Storeroom data integrity and state-of-the-art organizing strategies are major contributors to improved maintenance and reliability.
By Jane Alexander, Deputy Editor
Stop by your storeroom and try to find a part you can’t match to any piece of equipment in your plant. It should be easy. Your storeroom, like those in countless other organizations, probably has a box, bin or even shelves full of parts that are kept on hand “just in case.” The trouble is, no one knows where those parts go or how they are to be used.
But even stores with sophisticated database software have problems, says James Rogers, Unit Director of Maintenance & Reliability Services for MRO Supplier Storeroom Solutions, Inc., Wayne, PA. He points to a site that continued to inventory an unidentifiable bearing stamped with 1956 as the year it was manufactured. What, he asks, are the chances the original machine to which this bearing belongs is still operating in that plant?
Years of “thinking lean,” Rogers laments, have led many manufacturers to install systems offering visibility to the flow of direct production parts from suppliers to the assembly line. “Very few, however, have had the same discipline or success tracking indirect inventory or maintenance, repair and operations (MRO) data on all the bearings, belts, motors, cleaning supplies, gloves or hair nets required to keep the production line going.”
For storerooms to be effective, the maintenance department must trust them. To earn that trust, Rogers says, MRO data must have integrity—i.e., reflect a disciplined process that ensures accuracy and consistency of data. “Data integrity,” he insists, “is the foundation that lets stores operations contribute to maintenance-program performance.”
If you can’t be sure about finding the right parts at the right time, “You’re putting planned-maintenance compliance and, perhaps, the performance of the whole plant at risk,” warns Rogers. It’s that risk that compels many maintenance technicians to keep their own unofficial—and potentially unauthorized—stores.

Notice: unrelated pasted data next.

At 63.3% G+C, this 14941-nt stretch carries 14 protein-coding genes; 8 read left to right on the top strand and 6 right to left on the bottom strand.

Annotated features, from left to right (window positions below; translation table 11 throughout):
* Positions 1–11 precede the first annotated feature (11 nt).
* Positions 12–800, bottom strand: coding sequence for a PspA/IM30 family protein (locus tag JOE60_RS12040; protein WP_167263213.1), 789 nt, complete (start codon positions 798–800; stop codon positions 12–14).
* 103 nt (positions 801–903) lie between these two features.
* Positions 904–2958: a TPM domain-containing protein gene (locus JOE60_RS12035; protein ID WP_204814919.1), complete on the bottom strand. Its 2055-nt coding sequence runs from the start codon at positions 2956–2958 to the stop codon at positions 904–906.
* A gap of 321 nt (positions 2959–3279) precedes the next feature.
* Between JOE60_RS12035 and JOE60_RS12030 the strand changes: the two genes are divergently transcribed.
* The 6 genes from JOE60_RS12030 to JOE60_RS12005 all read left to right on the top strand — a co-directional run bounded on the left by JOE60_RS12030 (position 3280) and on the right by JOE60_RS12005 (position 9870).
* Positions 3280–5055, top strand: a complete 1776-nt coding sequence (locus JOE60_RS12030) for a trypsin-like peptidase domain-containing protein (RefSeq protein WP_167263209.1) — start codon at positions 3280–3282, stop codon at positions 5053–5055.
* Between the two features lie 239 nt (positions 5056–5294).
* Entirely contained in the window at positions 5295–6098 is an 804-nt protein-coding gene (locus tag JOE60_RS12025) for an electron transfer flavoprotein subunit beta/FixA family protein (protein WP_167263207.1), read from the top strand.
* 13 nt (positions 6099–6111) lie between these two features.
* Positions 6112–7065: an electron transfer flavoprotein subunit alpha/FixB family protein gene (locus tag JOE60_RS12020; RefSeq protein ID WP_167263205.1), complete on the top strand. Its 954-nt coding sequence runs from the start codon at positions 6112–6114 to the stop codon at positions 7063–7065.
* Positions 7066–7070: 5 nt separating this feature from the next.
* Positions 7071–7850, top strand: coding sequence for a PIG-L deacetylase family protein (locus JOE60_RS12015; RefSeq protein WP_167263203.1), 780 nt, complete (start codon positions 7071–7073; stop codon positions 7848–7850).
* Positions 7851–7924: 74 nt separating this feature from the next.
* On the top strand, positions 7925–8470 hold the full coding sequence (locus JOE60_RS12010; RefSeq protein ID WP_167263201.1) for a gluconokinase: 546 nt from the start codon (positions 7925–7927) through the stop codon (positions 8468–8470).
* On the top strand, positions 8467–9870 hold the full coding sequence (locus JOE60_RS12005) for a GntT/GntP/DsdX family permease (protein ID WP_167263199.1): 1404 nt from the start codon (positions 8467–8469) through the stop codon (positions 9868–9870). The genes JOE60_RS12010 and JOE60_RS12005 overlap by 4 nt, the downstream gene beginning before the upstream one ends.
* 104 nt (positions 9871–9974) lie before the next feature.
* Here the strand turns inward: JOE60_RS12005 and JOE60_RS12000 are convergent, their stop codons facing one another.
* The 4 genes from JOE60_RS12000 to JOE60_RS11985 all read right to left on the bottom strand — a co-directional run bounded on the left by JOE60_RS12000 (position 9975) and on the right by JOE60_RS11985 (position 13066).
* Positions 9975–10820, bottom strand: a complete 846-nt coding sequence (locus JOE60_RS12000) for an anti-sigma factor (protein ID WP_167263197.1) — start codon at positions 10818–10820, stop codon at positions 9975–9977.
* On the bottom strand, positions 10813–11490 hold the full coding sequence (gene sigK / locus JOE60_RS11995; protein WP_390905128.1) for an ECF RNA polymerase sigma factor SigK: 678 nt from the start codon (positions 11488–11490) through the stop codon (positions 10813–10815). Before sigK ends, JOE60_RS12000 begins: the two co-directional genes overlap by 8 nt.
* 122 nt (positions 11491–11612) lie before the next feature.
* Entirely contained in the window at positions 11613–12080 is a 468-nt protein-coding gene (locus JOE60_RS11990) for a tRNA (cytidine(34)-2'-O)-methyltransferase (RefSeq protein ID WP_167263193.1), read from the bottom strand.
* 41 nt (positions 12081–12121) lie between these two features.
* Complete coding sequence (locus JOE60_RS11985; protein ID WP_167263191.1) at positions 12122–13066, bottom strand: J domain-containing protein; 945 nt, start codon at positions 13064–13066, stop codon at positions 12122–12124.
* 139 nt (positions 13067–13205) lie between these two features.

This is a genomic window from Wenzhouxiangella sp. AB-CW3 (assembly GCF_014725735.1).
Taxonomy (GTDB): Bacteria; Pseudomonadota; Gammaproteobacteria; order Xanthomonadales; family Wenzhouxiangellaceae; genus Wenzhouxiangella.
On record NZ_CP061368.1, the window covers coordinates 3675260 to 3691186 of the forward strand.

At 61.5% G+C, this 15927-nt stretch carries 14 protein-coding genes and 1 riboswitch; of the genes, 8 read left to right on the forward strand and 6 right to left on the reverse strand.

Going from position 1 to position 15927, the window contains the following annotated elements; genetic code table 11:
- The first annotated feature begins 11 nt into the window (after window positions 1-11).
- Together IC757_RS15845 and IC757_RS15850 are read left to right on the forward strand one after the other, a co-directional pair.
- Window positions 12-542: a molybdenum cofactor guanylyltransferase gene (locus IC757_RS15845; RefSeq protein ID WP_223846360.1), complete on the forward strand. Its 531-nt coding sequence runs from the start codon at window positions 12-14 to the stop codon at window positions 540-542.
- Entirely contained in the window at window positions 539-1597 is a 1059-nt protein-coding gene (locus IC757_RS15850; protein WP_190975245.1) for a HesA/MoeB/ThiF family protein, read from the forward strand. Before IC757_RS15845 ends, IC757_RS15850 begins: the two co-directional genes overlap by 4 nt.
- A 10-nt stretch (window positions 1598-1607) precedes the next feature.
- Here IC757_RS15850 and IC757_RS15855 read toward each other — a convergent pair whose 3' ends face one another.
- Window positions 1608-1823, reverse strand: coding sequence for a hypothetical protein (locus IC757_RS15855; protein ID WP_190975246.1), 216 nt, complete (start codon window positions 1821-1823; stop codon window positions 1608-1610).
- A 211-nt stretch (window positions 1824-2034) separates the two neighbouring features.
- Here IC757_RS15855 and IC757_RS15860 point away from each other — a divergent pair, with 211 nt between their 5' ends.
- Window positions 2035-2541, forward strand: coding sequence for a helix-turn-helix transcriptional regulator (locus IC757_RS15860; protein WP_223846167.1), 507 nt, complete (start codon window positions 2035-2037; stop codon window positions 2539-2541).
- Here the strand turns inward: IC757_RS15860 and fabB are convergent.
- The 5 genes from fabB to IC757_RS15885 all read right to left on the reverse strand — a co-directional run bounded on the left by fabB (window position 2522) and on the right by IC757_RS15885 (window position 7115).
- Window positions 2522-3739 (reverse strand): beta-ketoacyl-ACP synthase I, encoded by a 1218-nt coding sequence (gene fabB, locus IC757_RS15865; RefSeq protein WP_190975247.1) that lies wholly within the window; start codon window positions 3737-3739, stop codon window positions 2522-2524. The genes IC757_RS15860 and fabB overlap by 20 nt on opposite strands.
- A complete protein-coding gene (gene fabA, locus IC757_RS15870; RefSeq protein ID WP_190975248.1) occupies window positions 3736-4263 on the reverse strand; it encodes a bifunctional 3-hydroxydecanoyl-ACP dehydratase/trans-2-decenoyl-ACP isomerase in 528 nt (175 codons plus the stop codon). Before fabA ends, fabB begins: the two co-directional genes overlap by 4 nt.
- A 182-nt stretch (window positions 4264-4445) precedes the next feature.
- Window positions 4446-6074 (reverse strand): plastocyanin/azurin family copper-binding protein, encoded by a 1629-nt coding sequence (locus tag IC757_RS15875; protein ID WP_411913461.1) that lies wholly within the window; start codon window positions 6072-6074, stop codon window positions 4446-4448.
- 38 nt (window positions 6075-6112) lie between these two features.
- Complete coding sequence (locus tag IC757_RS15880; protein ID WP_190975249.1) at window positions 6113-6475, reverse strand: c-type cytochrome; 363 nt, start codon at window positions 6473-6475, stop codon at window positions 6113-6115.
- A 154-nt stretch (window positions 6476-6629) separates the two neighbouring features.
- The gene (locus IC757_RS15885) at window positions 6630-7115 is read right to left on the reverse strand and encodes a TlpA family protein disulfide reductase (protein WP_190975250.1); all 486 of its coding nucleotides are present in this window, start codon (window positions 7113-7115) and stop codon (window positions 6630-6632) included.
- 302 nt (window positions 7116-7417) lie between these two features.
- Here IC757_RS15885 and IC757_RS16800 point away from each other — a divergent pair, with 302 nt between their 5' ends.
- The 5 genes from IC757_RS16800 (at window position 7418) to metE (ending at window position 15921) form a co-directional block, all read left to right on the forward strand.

To determine if your organization has a problem, Rogers suggests tracking the following metrics:
- Number of planned maintenance projects delayed by missing supplies (parts, lubricants and other consumable items needed for the work)
- Percent of maintenance time devoted to identifying required supplies for each job and delivering them ready to install at the job site
- Amount of time maintenance personnel spend planning what may be required for planned work, ordering parts, checking availability and assembling supplies themselves.
Rogers says it is possible to manage maintenance supplies with the same discipline companies use to manage direct materials. For any needed MRO supply, an organization should be able to buy it, receive it, put it away, find it and issue it. Establishing data integrity of a storeroom database, though, takes more than simply installing software (see sidebar below).
Real-world storeroom success
Roofing-products manufacturer Johns Manville (JM) recently implemented a storeroom overhaul with the help of a team from Rockwell Automation. JM, which runs a variety of equipment systems in 45 manufacturing facilities across North America, Europe and China, uses hundreds, sometimes thousands of parts that must be efficiently stored in accessible locations. When David McGeachy became Plant Maintenance Manager at JM’s Etowah, TN, facility in fall 2011, he did not fully grasp the size of that task. McGeachy soon realized, however, that a user-friendly storeroom would give the site a better understanding of what it had on the shelves. Although the existing storeroom once worked well, it was past due for a change.
“We only had a rough idea of what was actually in the storeroom,” says McGeachy, “and we suffered a lot of setbacks in productivity because of it.” When machines shut down for maintenance or repairs, personnel would spend hours sifting through open bins for the correct parts. Sometimes, a needed item would be ordered only to have personnel later discover that it had been in inventory all along. Instead of focusing on maintenance tasks, McGeachy and his team were scouring the storeroom and prolonging downtime, not limiting it.
After months of frustration, McGeachy turned to Rockwell Automation, whose Reliability and Storeroom Services team had approached him with a proposal to overhaul the plant’s storeroom. The first step was to analyze the storeroom and the parts it housed. Through lead-time analysis, usage analysis, ABC analysis and a theoretical optimum-inventory analysis, the Rockwell Automation team determined the ideal amount of on-hand inventory, order frequency and quantity. This information allowed them to assess the requirements of the new storeroom and design the layout according to those requirements before making physical changes to the storeroom.